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Royal Testifies Morey Warned Against 'Telling'

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Royal Testifies Morey Warned Against ‘Telling’

'We’re All In This Together,’ Youth Alleged To Have Said; Defense Testimony Nears End

By Tom Dickinson

David L. Royal testified in circuit court this morning that William R. Morey, III, said, “We’re all in this together,” shortly after they left the scene of the mallet slaying of Nurse Pauline A. Campbell.

“One’s just as much to blame as another,” Morey was alleged to have said as he, Royal, and Jacob Max Pell fled from Ann Arbor after assaulting the 34-year-old St. Joseph’s Mercy Hospital nurse in front of her rooming house at 1424 Washington Hgts. early on Sept. 16.

Royal continued his testimony, quoting Morey as saying "We'll all get the same punishment, but if you don't tell you won't get caught."

"I asked them if they cleaned the car up.” Pell replied he had, Royal said.

Warned Not To Tell

"Morey asked me if I’d told anybody yet.” He hadn't, Royal said he told them, whereupon Morey was said to have replied:

“Well don’t tell anybody, whatever you do.”

Royal’s testimony featured the eighth day of the trial in which Morey and Pell, both of Ypsilanti, and Royal, who lives in Milan, are charged with first degree murder in connection with the slaying.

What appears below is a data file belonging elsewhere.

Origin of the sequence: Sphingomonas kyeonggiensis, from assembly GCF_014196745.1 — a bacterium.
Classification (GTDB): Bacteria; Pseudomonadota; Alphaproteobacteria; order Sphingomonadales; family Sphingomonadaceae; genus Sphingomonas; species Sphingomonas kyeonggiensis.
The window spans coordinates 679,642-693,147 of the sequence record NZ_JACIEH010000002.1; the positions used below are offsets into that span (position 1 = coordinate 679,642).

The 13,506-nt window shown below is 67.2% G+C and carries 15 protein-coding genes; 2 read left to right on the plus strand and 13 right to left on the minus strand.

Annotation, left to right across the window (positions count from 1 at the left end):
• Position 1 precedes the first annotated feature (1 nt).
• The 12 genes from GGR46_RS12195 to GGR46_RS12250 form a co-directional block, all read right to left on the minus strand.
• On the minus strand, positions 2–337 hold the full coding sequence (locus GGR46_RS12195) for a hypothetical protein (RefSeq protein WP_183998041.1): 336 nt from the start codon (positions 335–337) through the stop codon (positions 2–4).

The noon recess began at 12:05 p.m., and Royal was to resume the witness stand at 1:15 under direct examination by his attorney, Albert J. Rapp.

Pell took the witness stand yesterday afternoon and admitted that the mallet, claimed by the prosecution to have been used by Morey in crushing Miss Campbell’s skull, "was mine."

Planned Car Repair

It was in the car, he explained, because he had planned to do some repair work on the automobile the next day, Sunday.

Pell, just as had Morey, who testified yesterday morning, said he was confused as to what took place after the youths left Milan on the evening of Sept. 15 after consuming a case of beer.

"Do you claim you’re not guilty?” Prosecutor Douglas K. Reading asked.

"Yes," replied Pell.

"I had something to drink and I didn't know what was happening," he added.

"Pell continually answered "I don't know," to questions put to him by Reading during a vigorous cross-examination.

Exasperated, Reading finally demanded , "Is there anything you can say to the jury except 'I don't know'?" Pell did not answer.

Let Morey Out Of Car

Pell also admitte letting Morey out of the car shortly before Miss Campbell was attacked, but insisted that “he (Morey) went down the street and out of my sight. I wondered where he went and what had happened to him,” Pell told the court.

'Then, Pell said he "must have driven” the car down the street (Washington Hgts.) and finally spied Morey.

“I stopped the car and asked him what was the matter." Morey did not reply, Pell testified, but he was standing beside the street and was making a “swinging motion."

Pell denied having said to Dr. O. R. Yoder, medical superintendent of Ypsilanti State Hospital, “I’m guilty. Why do I need a lawyer. I in take what’s coming.”